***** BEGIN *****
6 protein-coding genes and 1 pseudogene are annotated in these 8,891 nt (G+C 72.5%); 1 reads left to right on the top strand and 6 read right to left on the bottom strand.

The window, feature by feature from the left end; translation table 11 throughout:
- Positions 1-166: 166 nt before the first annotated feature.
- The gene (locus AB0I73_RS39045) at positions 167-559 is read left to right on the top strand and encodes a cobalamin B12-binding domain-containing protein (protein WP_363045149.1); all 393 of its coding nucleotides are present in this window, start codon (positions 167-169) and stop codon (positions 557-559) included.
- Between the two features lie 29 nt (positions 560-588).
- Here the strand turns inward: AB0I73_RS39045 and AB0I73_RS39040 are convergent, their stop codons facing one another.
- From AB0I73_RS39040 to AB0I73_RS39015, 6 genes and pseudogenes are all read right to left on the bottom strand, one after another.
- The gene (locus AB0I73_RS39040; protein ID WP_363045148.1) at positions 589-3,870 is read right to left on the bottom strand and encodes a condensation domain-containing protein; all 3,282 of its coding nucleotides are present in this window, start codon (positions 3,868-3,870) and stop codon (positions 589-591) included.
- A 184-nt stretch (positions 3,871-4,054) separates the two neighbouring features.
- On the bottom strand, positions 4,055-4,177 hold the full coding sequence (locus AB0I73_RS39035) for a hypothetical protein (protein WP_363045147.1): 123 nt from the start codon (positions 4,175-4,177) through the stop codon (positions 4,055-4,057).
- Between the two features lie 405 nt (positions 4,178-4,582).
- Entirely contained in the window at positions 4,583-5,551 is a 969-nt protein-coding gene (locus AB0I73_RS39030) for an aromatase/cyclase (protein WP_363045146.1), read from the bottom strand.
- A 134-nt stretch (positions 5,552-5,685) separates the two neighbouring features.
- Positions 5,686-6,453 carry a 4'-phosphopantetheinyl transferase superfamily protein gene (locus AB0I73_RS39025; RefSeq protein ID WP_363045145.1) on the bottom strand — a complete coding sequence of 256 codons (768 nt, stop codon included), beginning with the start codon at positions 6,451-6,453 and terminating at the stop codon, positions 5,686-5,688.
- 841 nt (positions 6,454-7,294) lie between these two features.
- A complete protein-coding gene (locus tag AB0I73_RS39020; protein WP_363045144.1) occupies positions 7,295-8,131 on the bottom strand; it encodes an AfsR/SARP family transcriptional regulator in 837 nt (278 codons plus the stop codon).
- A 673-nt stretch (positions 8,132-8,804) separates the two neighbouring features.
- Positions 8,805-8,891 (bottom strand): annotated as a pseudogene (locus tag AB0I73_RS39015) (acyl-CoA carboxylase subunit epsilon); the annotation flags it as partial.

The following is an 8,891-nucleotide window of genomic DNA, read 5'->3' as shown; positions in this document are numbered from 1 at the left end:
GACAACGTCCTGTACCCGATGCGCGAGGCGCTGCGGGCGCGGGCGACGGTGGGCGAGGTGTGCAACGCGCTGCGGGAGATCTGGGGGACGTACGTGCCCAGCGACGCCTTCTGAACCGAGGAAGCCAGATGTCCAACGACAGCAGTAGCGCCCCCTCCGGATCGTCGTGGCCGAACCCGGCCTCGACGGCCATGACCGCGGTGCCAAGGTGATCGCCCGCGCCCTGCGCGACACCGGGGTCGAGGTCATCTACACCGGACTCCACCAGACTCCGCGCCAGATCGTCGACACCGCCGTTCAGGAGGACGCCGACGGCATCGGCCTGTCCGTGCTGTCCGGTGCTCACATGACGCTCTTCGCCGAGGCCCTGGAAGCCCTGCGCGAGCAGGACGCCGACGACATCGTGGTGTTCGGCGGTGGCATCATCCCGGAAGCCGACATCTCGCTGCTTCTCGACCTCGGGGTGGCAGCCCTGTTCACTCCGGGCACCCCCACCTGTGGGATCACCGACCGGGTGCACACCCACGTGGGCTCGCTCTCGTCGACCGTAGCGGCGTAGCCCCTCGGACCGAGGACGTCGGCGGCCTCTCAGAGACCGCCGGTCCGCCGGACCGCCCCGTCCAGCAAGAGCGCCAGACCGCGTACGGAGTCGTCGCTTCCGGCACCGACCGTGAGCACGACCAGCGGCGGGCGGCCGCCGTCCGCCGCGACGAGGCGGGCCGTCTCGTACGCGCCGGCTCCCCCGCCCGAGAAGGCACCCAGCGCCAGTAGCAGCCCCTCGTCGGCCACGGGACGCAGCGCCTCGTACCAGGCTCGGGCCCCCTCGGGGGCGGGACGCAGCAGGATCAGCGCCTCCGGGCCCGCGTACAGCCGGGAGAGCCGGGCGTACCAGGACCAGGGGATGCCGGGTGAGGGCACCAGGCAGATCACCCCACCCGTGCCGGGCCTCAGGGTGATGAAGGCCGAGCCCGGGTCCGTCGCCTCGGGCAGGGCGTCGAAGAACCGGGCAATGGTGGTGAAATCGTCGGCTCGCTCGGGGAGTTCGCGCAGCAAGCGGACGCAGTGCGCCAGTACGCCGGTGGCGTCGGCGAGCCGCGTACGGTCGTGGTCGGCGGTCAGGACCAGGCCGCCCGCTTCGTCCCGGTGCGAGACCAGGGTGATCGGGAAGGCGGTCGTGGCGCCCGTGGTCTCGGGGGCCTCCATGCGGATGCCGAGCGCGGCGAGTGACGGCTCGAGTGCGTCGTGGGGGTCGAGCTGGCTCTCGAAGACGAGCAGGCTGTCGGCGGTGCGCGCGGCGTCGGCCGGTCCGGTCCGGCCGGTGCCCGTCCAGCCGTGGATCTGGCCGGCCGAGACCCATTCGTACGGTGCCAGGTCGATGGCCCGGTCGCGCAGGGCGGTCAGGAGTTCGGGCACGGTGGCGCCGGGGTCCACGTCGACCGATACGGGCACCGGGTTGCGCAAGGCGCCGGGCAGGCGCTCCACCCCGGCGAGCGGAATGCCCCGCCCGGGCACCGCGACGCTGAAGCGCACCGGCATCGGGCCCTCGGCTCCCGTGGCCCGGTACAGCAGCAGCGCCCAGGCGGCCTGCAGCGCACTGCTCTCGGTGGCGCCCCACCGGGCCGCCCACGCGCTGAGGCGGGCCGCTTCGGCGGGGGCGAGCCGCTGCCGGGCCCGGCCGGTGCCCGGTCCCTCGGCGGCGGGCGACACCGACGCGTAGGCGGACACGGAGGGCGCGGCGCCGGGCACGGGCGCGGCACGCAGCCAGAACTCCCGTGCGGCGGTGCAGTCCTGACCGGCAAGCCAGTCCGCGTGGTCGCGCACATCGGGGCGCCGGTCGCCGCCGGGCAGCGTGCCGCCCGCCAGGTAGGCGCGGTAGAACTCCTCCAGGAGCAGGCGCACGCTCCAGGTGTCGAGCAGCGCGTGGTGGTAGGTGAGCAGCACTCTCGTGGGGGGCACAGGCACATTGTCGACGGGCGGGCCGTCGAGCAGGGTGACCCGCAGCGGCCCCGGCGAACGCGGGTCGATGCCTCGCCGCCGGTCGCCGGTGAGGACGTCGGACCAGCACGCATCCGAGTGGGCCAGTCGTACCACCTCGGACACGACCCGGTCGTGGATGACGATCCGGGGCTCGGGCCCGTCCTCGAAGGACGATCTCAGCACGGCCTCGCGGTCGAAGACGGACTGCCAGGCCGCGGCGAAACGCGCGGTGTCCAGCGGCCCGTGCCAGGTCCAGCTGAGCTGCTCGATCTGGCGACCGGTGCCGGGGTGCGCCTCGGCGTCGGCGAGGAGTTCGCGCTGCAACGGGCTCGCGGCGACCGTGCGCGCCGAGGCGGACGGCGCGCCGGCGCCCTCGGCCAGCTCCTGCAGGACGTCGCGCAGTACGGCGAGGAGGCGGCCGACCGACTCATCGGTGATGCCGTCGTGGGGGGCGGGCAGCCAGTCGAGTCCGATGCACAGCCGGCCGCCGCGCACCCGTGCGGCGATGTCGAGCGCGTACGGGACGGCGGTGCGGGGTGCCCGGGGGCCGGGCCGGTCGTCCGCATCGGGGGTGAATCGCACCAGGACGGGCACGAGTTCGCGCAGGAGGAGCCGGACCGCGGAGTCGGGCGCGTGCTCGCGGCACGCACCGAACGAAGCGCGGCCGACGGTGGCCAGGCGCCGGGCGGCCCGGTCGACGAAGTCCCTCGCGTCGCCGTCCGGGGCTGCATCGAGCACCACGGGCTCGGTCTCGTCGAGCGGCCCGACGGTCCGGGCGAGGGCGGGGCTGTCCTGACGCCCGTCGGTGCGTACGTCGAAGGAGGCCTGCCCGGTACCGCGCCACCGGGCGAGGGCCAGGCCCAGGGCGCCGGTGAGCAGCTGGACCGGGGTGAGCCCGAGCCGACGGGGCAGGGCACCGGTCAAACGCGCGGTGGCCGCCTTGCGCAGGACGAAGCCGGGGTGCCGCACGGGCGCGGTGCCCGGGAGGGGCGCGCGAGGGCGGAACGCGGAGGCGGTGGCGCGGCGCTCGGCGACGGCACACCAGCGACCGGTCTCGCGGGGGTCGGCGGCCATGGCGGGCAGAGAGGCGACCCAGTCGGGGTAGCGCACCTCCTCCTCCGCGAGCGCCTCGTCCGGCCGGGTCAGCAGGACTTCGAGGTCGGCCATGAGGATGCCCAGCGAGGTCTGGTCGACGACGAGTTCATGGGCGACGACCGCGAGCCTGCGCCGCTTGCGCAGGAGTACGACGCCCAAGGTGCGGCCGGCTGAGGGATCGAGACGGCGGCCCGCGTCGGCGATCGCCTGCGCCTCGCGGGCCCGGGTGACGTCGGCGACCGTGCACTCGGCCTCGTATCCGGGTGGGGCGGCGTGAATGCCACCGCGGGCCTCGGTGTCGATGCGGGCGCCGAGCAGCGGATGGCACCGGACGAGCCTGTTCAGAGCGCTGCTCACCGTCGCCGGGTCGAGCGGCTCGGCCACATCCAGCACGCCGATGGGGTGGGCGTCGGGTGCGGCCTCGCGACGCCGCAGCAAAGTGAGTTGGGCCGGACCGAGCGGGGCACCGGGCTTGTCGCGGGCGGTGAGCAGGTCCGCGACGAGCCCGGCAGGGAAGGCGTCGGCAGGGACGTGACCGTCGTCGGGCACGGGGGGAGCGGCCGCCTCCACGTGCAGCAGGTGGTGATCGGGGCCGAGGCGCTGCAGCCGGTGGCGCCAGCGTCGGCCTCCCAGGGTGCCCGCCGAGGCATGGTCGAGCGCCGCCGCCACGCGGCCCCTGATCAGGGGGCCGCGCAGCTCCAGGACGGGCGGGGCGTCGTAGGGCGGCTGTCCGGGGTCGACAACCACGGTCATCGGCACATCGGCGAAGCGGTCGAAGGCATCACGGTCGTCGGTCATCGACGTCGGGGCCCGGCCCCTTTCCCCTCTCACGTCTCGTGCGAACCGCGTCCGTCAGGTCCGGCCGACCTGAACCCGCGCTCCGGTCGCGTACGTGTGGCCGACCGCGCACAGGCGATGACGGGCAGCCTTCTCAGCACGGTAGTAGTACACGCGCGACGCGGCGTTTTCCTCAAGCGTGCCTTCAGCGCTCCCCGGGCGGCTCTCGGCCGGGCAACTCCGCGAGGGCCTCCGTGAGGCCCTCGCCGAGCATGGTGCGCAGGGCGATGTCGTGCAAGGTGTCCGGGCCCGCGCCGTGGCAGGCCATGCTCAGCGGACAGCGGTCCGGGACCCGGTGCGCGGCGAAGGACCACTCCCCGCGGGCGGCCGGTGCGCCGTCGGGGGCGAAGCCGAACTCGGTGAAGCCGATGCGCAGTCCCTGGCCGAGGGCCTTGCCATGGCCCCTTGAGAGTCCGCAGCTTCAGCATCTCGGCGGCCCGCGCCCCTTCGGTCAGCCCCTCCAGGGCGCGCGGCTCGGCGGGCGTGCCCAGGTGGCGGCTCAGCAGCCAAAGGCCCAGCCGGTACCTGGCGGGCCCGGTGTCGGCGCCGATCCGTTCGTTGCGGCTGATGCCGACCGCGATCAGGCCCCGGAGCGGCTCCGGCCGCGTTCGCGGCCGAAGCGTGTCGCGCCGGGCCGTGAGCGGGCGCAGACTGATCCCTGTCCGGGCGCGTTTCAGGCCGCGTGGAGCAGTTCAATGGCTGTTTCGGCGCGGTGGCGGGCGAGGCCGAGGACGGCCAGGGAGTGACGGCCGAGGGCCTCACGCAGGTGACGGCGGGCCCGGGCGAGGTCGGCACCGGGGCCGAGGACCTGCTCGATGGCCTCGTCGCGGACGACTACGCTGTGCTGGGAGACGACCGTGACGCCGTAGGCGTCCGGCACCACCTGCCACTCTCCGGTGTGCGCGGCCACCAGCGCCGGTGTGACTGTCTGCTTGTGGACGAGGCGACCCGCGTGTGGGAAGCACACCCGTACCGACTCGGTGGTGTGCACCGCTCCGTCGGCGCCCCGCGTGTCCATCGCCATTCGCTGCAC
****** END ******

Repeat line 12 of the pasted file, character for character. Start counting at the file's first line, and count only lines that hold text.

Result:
- Entirely contained in the window at positions 4,583-5,551 is a 969-nt protein-coding gene (locus AB0I73_RS39030) for an aromatase/cyclase (protein WP_363045146.1), read from the bottom strand.